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EU leaders pave way for additional, limited sanctions on Turkey over gas drilling


Falls short of broader economic sanctions on Ankara

Would mean more individuals added to sanctions list

Turkey returned seismic vessel to port at end-Nov

London — EU leaders have paved the way to place restrictions on more Turkish individuals and companies involved in drilling for gas offshore Cyprus, but stopped short of adopting broader economic sanctions against Ankara.

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Turkey's drilling program in waters claimed by Cyprus, and its surveying activities in waters claimed by Greece with the Oruc Reis seismic vessel, have put Ankara at odds with the EU.

In a statement Dec. 11, the European Council said Turkish "unilateral and provocative activities" in the East Mediterranean were still taking place, including in Cyprus' Exclusive Economic Zone.

It said it would invite the Council to adopt "additional listings based on decision from November last year concerning restrictive measures in view of Turkey's unauthorized drilling activities in the East Mediterranean."

More wide-reaching sanctions had been called for, particularly by Greece, to penalize Turkey for its sustained exploration campaign in disputed waters.

Sanctions framework

Brussels last November adopted a framework for sanctions that can be imposed against those responsible for Turkey's gas exploration work in disputed waters of the East Mediterranean, and on Nov. 6 2020, extended it by one year.

To date the sanctions have been applied only once -- in February this year when the EU placed two senior officials at Turkey's state-owned upstream company TPAO under restrictive measures.

The measures -- which consist of a travel ban to the EU and an asset freeze -- were imposed against TPAO exploration head Mehmet Ferruh Akalin and deputy exploration director Ali Coscun Namoglu.

EU citizens and entities are also not allowed to make funds available to the two TPAO officials.

Despite its opposition to Turkey's exploration activities offshore Cyprus, the Council reaffirmed the EU's strategic interest in the development of a "cooperative and mutually beneficial relationship with Turkey" and stressed the importance of "keeping channels of communication between the EU and Turkey open."

German Chancellor Angela Merkel said Dec. 11 in a press conference from Brussels that she was "happy" with the consensus reached by EU leaders.

"I hope that the messages we've sent are being received and understood," Merkel said.

Turkish response

In response to the new measures, Turkey's foreign ministry blamed "one or two EU countries with narrow political agendas" for damaging positive Turkey-EU relations.

In a likely reference to Greece and Cyprus, the ministry said they were causing the EU to look for restrictive measures "which are of no use."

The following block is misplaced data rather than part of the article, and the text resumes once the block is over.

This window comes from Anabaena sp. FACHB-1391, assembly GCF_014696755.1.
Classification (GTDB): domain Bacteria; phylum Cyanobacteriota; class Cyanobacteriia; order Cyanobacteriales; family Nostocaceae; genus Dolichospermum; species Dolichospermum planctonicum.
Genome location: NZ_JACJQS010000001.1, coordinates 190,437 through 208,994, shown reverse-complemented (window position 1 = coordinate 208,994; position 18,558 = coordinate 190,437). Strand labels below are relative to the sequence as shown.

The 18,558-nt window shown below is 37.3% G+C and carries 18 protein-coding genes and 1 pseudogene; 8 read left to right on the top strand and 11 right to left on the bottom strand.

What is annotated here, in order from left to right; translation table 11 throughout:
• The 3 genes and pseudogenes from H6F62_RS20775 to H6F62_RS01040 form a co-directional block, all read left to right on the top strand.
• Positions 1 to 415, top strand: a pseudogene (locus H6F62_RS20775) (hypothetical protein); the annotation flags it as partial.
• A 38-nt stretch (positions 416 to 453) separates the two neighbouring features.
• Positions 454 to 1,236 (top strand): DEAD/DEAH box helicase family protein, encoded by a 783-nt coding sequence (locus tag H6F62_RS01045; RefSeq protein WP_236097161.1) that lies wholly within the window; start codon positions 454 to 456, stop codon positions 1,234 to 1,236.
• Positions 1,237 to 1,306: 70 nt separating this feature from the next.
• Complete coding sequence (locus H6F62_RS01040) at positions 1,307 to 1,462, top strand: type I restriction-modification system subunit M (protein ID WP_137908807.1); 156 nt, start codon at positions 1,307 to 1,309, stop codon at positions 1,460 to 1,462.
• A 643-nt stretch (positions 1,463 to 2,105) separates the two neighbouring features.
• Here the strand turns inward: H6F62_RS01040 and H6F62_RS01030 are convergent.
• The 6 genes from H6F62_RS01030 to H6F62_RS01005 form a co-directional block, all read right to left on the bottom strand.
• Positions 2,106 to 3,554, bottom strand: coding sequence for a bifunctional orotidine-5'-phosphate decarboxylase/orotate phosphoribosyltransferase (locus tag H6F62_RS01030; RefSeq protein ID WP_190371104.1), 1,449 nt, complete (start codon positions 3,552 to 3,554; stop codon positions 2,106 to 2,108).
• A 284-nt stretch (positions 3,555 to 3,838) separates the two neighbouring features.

"Some EU countries have abused their membership and with their demands have pushed the EU and Turkey into a vicious cycle," it said.

It said the conclusions of the European Council with regard to Turkey had been included "only because of solidarity and the pressure of the veto."

"For the sake of regional stability, Turkey is always ready to start exploratory talks with Greece without preconditions," it said.

The ministry added that the EU had again ignored the will of the Turkish Cypriot people "who are the co-owners of the island of Cyprus."

"The best way is for the Greek and Turkish Cypriots to come together to discuss the issue of hydrocarbon resources and the sharing of their revenues, which is causing tension in the East Mediterranean, and to take concrete steps towards a solution."

Drilling results

TPAO has drilled a number of wells offshore Cyprus since August last year and has drilled two wells in blocks already licensed by Cyprus to international explorers such as France's Total and Italy's Eni.

The latest well drilled by Turkey's Yavuz drillship in waters south of Cyprus produced "encouraging results," Turkish energy minister Fatih Donmez said last month.

In September, Donmez said none of the seven wells drilled by the Yavuz and Turkey 's first drillship, the Fatih, offshore Cyprus had revealed economically viable reserves.

The Council also welcomed the fact that the Oruc Reis seismic vessel had returned to port in Turkey having carried out work in waters between the Greek island of Crete and Cyprus.

"The Council notes Turkey's withdrawal of the vessel Oruc Reis and insists on sustained de-escalation so as to allow for the early resumption and smooth continuation of direct exploratory talks between Greece and Turkey," it said.

Donmez announced in a tweet Nov. 30 that the Oruc Reis had "completed its two-dimensional seismic surveys in the Demre field, which it started on Aug. 10", having collected 10,955 km (6,792 miles) of 2D data had returned to the Turkish port of Antalya.

Turkey has been looking to replicate the significant gas finds made by Egypt, Israel and Cyprus in the East Mediterranean.

Turkey and Greece have both lodged rival claims to a large tract of seabed south of the Turkish coast and the Greek islands based on differing interpretations of international maritime law.